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Mermaid Park by Beth Mayall

Wednesday, April 7, 2010

Because I Am Furniture by Thalia Chaltas

Novel in Poem, Tragedy
Rating: 3/5
Pages: 352

"I am always there.
But they don’t care if I am,
because I am furniture.

I don’t get hit
I don’t get fondled
I don’t get loved
because I am furniture.

Suits me fine."


Anke comes from an abusive environment, well at least her mother, brother and sister do. Ignored and invisible Anke is forced to witness some awful and nasty things in her home. However, she doesn’t feel as much as a witness as she feels like she’s either the living room couch or maybe just a coat hanger.
Unfortunately, she simply believes that she isn’t even worthy of the most unpleasant attention of all. Why does Anke believe this? What makes her home so dark and lethal? Her father does. He succeeds in harming her family, his family but he leaves her to just stand and watch. Maybe that’s how he abuses her, by neglectance, by pretending she doesn’t exist?
Fortunately, she makes the volleyball team and being a part of the team has helped her not only build her confidence but discover her voice. Anke learns that if she can make herself heard and noticed at school maybe she can be a little bit more than a piece of furniture at home... just maybe.

Why Read It?

This secretive novel in poems will capture your interest by stealing you away from your reality and put you in Anke’s. Because I Am Furniture will leave you starving to help Anke on her journey through this rough spot in her life, but all you can do is continue reading and support her with all your heart. And that’s all she ever wanted, all she ever needed: A little bit of valuable attention.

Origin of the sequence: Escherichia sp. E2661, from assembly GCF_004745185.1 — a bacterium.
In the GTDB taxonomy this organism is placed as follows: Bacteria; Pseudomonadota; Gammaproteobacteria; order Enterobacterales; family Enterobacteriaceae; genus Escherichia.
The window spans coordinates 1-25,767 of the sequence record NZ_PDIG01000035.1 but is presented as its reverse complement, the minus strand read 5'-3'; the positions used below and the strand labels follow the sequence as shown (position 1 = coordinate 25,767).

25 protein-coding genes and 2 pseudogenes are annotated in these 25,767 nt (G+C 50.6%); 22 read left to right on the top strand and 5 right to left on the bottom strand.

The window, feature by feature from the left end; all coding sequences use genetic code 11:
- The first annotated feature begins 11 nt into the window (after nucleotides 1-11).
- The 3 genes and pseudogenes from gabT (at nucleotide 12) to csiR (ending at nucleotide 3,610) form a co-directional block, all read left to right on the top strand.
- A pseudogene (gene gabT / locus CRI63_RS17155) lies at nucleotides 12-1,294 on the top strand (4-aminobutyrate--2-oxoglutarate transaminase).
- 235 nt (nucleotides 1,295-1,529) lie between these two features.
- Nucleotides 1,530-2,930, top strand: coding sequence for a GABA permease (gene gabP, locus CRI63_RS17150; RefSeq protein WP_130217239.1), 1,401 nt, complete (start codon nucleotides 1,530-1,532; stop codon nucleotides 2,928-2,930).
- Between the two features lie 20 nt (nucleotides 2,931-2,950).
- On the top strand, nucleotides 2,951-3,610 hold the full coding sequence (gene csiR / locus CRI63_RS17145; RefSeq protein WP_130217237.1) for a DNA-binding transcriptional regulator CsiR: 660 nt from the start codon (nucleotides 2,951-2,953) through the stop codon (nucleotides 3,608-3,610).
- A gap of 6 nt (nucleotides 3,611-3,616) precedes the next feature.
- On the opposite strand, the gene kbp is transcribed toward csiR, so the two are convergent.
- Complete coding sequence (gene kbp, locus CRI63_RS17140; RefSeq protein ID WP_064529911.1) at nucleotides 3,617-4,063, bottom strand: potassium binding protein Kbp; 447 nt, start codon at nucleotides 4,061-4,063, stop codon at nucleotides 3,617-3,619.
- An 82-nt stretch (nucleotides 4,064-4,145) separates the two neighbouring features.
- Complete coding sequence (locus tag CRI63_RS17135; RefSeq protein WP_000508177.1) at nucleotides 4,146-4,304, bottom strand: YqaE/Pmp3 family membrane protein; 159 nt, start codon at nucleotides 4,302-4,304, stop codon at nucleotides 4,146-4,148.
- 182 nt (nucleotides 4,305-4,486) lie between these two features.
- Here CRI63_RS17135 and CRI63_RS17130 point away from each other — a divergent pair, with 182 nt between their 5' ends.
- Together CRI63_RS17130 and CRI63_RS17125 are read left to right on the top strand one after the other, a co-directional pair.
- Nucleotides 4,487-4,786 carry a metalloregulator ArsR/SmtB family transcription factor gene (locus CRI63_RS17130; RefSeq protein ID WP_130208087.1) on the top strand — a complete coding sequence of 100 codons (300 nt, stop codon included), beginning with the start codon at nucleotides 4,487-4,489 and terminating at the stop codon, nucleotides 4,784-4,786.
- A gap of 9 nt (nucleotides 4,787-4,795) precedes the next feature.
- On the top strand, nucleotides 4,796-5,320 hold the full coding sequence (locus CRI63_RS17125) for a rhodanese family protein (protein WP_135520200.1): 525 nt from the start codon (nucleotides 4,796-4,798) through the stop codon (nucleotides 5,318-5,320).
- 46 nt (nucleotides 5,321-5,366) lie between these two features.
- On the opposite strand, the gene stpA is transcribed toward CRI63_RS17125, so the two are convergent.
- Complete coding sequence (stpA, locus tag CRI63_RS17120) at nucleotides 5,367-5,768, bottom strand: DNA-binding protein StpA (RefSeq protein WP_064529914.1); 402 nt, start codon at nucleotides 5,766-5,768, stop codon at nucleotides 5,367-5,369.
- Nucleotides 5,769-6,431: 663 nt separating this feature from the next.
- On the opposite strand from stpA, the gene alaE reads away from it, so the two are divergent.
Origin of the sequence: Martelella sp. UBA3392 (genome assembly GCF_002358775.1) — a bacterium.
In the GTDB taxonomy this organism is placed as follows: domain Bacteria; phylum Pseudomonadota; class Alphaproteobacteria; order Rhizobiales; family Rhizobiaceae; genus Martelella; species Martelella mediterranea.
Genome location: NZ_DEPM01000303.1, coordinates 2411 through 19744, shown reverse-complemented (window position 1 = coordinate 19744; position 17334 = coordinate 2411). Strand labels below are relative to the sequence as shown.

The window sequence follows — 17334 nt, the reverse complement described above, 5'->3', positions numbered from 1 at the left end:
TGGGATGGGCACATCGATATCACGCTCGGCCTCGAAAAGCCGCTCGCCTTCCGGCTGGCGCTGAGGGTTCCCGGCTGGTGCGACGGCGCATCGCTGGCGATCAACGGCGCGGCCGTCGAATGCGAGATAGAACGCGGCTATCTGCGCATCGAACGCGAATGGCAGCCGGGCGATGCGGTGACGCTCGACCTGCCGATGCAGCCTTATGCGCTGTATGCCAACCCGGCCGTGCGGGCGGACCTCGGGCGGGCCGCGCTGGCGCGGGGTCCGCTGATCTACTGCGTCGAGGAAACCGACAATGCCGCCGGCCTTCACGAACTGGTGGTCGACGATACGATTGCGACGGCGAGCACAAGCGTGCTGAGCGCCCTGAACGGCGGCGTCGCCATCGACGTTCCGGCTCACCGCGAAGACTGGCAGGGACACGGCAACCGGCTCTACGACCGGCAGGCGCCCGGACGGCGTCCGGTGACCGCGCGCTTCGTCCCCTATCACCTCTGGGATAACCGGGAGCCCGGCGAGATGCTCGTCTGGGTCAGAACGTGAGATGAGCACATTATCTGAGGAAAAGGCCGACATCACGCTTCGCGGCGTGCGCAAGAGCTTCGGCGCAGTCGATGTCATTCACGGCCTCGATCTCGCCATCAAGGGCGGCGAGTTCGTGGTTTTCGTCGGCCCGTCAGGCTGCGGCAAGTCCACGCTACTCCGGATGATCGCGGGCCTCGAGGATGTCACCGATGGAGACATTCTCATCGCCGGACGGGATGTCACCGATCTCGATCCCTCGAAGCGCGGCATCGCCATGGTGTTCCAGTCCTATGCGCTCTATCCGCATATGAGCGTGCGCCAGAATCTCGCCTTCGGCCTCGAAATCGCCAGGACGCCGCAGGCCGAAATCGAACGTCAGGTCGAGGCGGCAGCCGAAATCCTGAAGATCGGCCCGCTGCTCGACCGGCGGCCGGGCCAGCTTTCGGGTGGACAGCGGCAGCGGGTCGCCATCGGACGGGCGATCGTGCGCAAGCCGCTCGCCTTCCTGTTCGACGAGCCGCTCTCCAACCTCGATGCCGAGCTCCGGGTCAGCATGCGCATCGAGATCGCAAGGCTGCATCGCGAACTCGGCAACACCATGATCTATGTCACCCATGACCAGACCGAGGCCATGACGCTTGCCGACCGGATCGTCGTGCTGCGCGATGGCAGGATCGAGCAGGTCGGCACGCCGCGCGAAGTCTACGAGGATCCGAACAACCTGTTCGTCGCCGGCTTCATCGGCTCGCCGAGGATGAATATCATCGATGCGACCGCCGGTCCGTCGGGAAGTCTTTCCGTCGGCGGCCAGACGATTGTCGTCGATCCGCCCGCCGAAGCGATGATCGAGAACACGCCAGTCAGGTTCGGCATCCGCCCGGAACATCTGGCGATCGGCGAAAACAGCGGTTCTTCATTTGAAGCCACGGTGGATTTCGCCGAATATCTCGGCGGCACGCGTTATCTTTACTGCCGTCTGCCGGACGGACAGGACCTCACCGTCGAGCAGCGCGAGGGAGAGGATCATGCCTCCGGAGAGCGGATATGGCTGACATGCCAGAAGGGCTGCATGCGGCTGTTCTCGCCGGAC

My Thoughts

Because I am furniture drew me towards itself even before I had a look at the cover. I mean, I was on the public library website browsing for novels and I came across this one. So I took a closer look and the plot had imprisoned my attention, thus I wrote the title down on my To-Read list.
I came across it in the school library bored and began reading it. When I opened it up to find almost a blank page I was devastated. Where were all the words? Not here. Not on this page. Then I realized it was a novel in poems like Crank by Ellen Hopkins and the other series.
Anyway, I continued reading and I just had to know how Anke solved her problems and how she dealt with things that I couldn’t imagine myself even coping with. Throughout this horrible period in her life I wanted to help her, to be by her side but, truth is, she really needed to learn to speak up on her own... and she managed...
I rated this book a three. Yes, I know it’s a low rating for a book that I think was amazing, but if you go to the legend you’ll see what I mean by a three. Yes, it’s a good book; it’s a fantastic book...except I wouldn’t read it again. I’m not saying that the book isn’t worth reading over and over, but personally I feel bad that Anke had to participate those experiences in her life and I’m not really willing to go through that again. Why though? I’m a sensitive person and I let myself get wrapped up in that book... Now combine that answer with the knowledge you have after you’ve finished reading the book...maybe you’ll see what I mean.

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